concern Wednesday evening into Thursday morning should keep an eye
on the forecast for the latest updates, as only a very light amount
of ice can make for very hazardous conditions.

Once the warm front passes, the next set of major concerns arrives
with the cold front Thursday into Friday. While winds do not appear
to be overly strong, but will likely approach Warning and Advisory
criteria for many areas Thursday. Meanwhile, moisture transport
with this system has maintained a much higher than normal strength
over the past several days, so heavy precipitation is also likely.
Snow levels during the height of the precipitation should be between
4000 and 5000 feet, and the result could be heavy snow along many
area passes, as well as significant mountain and perhaps East Side
snow as well. Due to local effects, snow levels in the Mount Shasta
City area may be even lower. Again, confidence is low but improving
in the timing of the system, but confidence is much higher than
normal for this far out in regards to the likelihood of heavy rain
and snow, given the consistent signature in nearly all model suites.

once the main system passes, onshore flow and perhaps a secondary
front, will keep at least showers in the area through Friday night,
but high pressure will return by Saturday morning, and should keep
the area mostly clear of precipitation until the next system
arrives late in the weekend.  -BPN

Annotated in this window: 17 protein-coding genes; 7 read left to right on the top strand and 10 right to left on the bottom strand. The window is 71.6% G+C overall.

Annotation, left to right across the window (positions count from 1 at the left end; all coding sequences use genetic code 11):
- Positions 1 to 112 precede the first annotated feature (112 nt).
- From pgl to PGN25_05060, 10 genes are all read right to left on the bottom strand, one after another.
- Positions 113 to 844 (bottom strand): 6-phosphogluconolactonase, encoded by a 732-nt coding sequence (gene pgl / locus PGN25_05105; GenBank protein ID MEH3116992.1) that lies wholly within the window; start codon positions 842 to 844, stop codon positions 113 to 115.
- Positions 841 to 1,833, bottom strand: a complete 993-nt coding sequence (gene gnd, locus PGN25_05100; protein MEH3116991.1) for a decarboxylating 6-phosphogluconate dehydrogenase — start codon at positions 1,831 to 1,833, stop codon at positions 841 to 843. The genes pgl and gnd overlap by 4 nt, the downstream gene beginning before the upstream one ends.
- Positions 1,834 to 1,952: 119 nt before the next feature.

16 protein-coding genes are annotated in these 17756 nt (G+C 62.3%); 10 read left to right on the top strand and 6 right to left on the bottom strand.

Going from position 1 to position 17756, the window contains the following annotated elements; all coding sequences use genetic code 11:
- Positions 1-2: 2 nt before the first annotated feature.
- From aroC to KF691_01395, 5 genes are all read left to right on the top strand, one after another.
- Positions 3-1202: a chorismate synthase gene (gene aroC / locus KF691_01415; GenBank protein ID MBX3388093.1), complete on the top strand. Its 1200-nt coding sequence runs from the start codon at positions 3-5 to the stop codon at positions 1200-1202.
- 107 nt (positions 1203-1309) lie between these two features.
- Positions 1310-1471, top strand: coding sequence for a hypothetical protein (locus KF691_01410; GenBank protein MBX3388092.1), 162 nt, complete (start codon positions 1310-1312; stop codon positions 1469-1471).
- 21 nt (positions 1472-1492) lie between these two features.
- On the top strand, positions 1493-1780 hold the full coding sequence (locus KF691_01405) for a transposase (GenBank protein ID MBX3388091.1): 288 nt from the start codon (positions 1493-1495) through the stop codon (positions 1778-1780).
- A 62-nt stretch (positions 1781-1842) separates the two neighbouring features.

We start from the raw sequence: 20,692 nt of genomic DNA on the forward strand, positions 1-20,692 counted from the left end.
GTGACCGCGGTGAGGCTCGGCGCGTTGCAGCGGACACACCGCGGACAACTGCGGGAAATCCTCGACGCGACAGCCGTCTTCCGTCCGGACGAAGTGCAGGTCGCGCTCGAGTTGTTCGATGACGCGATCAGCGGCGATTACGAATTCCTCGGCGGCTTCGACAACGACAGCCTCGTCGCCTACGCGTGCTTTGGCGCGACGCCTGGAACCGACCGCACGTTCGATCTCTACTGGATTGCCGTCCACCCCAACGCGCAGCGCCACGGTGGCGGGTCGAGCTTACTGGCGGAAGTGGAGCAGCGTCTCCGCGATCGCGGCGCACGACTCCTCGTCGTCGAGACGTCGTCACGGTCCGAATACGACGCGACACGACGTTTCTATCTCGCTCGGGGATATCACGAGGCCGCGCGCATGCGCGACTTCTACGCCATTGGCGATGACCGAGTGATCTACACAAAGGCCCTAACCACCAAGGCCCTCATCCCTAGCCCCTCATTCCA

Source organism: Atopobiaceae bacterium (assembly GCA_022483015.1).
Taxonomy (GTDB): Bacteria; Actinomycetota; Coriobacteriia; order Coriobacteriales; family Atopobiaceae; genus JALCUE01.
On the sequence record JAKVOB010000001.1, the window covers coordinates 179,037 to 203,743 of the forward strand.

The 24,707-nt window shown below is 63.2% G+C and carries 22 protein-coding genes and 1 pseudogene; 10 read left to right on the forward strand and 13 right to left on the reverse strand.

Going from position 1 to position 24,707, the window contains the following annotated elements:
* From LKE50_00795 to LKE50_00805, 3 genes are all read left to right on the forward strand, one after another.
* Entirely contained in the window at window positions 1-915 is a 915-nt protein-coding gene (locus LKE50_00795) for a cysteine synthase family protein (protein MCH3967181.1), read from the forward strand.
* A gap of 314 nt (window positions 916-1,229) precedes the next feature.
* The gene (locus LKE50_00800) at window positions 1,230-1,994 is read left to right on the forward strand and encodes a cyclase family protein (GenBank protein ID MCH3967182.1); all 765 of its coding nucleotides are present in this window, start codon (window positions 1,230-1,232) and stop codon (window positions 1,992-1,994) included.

.AVIATION...03/18Z TAF cycle...IFR conditions are affecting coastal
areas from Cape Blanco northward and into the Umpqua Basin. Further
inland, MVFR ceilings, along with mountain obscuration, will
continue to affect the area through the late morning. All areas
should lift to VFR by afternoon. This evening and tonight, ceilings
will again lower to MVFR at the coast as a cold front and associated
precipitation approaches the coast. Lower flight conditions and
precipitation will gradually spread west to the Cascades by
daybreak, but will generally hold off on the East Side until after
the current TAF period. -BPN


.MARINE...Updated 100 PM PST Saturday 3 December 2016...Very long
period swell cause waves to break further from shore than normal
today with a larger than normal surf zone. A cold front will move
through Sunday with increasing winds and a well defined wind shift
behind the front.  Winds should be strongest north of Cape Blanco
Sunday morning. Additional weak fronts will follow Monday into
Tuesday. High pressure will briefly build Wednesday, then a stronger
front will move through late Wednesday night into Thursday.  Gale
force winds are possible with this front.


OR...High Surf Advisory until 6 PM PST this evening for ORZ021-022.
     High Wind Warning from 1 PM to 7 PM PST Sunday for ORZ030-031.
     Winter Weather Advisory from 4 AM to 10 PM PST Sunday for
     Wind Advisory from 1 PM to 7 PM PST Sunday for ORZ030-031.

CA...Wind Advisory from 1 PM to 7 PM PST Sunday for CAZ085.

Pacific Coastal Waters...Small Craft Advisory for hazardous seas until 10 PM PST Tuesday
     for PZZ350-356-370-376.